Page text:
good to know that this is what you like and with you I usually do things in this manner but I have to say at least five of my friends come to mind who this type of behavior would be considered rude and intrusive. I love the idea of helping a host enjoy their party but before rearranging, going through cabinets etc there is a level of friendship that would need to be in play before I just took certain things upon myself. best flow for a party with table arrangements could be in the eye of the beholder and some hosts/hostesses might have some master plan in motion that is not evident to anyone else. So while with you I shall be a bold lass, with others I will still ask.
    And that’s just me. : )

  3. http://JoAutumn says

    I agree with Susan. People have different boundaries and plans in motion. But I think you can always empty trash cans, refill toilet paper, fill the dishwasher, especially at the end, wash dishes, sponge off counters, police for garbage, clean up spills, straighten bedding etc. At this last big one, I was telling people the routes to get out to the fire and when I saw people in line for a bathroom, I told them where the other 3 were.
    The big thing is set up and other stuff in advance of the party. Perhaps the organizers could put out a call for specific times of help to the whole guest list well before hand. We are shifting faster and faster to a community model, it is time to take a big step forward. This big last one shows how much we are craving each others company. If the hosts/organizers have more support, we can have them more often, too. And, if the work is shared more efficiently, we can have more and with less stress for the hosts/organizers.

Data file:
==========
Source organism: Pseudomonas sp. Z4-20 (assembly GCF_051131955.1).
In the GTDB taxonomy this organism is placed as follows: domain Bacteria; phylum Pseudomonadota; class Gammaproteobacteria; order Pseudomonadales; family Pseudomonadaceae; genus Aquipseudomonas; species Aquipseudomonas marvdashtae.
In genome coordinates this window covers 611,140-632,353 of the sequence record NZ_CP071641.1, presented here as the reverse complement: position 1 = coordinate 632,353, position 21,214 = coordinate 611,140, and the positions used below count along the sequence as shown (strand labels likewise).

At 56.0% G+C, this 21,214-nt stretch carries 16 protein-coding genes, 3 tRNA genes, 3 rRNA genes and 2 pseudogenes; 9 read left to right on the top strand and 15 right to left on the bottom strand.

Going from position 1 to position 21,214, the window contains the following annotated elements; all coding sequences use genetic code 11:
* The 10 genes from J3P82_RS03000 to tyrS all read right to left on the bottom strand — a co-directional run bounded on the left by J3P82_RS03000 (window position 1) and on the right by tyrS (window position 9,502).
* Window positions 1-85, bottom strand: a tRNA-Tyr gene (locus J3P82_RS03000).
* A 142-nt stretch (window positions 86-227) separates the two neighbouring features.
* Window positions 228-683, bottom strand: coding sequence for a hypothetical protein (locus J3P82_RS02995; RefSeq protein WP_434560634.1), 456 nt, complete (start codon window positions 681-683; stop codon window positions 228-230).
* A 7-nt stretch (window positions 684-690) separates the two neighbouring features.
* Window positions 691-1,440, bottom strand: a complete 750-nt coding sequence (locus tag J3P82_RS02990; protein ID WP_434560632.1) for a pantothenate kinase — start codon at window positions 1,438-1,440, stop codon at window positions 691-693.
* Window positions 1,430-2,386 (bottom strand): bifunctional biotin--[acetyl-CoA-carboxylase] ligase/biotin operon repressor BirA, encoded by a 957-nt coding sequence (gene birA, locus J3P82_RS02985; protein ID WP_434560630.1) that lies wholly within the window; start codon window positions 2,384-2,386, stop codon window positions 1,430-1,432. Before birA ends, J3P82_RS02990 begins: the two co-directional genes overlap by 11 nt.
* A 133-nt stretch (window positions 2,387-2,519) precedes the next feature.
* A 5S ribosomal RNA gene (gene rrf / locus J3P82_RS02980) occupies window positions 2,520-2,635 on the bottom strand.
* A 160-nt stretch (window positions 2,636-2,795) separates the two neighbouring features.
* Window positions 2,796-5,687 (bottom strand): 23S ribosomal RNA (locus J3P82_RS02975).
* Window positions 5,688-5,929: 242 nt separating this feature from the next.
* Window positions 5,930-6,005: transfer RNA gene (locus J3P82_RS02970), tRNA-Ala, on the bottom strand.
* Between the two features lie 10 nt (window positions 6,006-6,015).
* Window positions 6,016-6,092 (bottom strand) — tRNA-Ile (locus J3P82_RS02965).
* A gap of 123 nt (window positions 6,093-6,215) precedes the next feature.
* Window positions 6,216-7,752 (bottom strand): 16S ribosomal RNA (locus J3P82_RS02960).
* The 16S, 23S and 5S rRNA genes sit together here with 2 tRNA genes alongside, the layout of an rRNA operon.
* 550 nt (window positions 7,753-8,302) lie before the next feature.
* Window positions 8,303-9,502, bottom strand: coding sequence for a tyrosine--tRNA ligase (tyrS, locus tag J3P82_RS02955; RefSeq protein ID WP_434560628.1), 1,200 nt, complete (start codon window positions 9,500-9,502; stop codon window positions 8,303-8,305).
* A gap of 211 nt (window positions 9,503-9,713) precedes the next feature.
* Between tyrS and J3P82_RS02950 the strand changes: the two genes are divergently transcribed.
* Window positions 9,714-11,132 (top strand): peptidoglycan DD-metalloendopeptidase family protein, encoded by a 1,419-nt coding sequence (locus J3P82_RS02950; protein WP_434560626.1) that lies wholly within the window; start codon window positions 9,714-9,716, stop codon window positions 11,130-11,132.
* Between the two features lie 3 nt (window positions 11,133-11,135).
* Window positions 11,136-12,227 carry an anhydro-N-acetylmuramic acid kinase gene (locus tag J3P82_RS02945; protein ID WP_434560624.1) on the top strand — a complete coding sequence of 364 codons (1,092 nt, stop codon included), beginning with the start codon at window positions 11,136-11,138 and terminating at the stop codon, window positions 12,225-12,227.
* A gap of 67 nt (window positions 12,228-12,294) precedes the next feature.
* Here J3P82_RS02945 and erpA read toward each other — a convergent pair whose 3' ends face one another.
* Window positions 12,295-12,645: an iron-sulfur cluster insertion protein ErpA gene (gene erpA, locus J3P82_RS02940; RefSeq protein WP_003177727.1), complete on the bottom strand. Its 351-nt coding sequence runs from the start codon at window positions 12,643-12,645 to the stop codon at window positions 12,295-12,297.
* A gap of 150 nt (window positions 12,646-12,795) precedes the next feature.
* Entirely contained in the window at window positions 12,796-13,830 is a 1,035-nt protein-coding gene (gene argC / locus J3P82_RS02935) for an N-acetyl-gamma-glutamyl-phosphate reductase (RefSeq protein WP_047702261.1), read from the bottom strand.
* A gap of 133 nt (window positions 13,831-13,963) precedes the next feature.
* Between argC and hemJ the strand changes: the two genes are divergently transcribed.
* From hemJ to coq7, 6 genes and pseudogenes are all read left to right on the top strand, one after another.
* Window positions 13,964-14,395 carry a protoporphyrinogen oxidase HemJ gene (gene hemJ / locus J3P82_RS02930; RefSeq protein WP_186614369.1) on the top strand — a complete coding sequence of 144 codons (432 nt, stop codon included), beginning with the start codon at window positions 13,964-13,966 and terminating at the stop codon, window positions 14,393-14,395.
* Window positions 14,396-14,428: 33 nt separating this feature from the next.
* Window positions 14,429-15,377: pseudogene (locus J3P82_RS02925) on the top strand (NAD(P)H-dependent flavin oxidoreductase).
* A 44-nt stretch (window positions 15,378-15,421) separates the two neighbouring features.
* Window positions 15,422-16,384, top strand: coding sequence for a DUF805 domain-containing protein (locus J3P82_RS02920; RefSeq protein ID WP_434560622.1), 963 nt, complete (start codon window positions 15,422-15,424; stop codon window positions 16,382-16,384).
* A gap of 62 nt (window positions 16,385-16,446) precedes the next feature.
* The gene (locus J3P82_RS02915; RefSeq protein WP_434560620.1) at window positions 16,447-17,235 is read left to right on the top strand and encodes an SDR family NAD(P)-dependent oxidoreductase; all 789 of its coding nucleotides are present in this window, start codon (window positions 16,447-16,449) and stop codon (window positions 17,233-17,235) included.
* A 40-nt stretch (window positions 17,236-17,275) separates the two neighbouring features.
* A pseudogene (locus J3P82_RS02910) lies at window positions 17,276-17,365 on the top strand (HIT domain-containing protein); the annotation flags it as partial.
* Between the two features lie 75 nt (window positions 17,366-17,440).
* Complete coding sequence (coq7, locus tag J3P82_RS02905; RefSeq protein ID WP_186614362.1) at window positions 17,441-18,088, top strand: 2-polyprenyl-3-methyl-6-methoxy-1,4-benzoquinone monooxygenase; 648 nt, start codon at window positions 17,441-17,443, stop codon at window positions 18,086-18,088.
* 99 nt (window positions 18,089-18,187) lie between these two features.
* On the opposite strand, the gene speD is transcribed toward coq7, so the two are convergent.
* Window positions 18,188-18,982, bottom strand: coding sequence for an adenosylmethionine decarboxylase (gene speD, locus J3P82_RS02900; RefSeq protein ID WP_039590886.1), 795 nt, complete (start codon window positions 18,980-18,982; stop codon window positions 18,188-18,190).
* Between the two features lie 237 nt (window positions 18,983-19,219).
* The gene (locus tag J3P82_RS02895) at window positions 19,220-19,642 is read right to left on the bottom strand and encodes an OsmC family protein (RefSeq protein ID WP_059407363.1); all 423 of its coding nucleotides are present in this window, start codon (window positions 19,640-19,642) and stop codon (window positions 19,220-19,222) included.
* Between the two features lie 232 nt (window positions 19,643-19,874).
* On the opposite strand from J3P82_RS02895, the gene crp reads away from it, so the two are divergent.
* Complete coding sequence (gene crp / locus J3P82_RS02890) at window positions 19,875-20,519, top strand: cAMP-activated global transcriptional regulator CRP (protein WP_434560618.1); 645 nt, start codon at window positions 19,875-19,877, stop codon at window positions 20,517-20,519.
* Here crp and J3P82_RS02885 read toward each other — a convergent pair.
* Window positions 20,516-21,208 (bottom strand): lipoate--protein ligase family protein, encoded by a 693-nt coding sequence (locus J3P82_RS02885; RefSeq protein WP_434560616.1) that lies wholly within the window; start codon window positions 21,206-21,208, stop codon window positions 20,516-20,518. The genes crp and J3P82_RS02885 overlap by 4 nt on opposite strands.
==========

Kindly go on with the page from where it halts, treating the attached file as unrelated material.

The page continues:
4. This is how the parties run with my friends in Santa Barbara who put on a monthly “Cirque du Creme Brulee” party. I’m comfortable with it and I should come to some parties at your place, Albert! When’s the next one?

  5. Great article, Albert! We had about 70 plus folks here last night so this is all fresh and relevant. I was very blessed to have enough close friends here to just jump in and do what needed to be done! Here’s an example – even though we’d come up with a great “warm winter libations” instruction paper on the bar many people were kinda lost. My friend Christy just behind the bar and was acting bartender for 1/2 the night! She enjoyed it and got to meet many folks she didn’t know!

  6. It’s always nice to have a friend help you out when you are the host. I like this idea that you suggest :

    Some more things you can do to make the party flow better – act like the host. Feel free to play greeter and be close to the door. When people come you can welcome them, take their coats, and take any food or drink they’ve brought and bring it to where it needs to go. Imagine how much more ease you’ll create by doing this. How’s the music? How’s the lighting? How’s the ambiance? How’s the temperature? These are all things that the host may or may not be good at and/or might be too busy to mind. Feel free to adjust.

  7. Personally, I’d prefer that guests not assign themselves tasks like greeting people at the door. As the host, I’d prefer to decide who is the first face to greet guests. I love all my friends, but some of them are better at interacting with people and providing them with the information that they need and others… well, they make great guests. 🙂

    That having been said, I always make sure I’ve got volunteer jobs for the shy, the new, and those who really like to help out.

  8. http://Steve says

    Thanks for the suggestions. If i need any money or drugs, I will feel free to search the house myself first before asking. Just kidding obviously! I really like it that you write about your ideas and then share them with us. It feels like intimacy to me. See you tonight!

  9. I’d like to add mid-party clean up. Grab bottles, abandoned glasses and plates, and various other stuff that gets left behind when a conversation moves on. Put the recycling in the right place. The same with the trash. Make room, if the party is a potluck, for incoming items. Sometimes that means clearing an empty dish, and sometimes consolidating compatible items, like putting two nearly-finished plates of cookies onto one plate.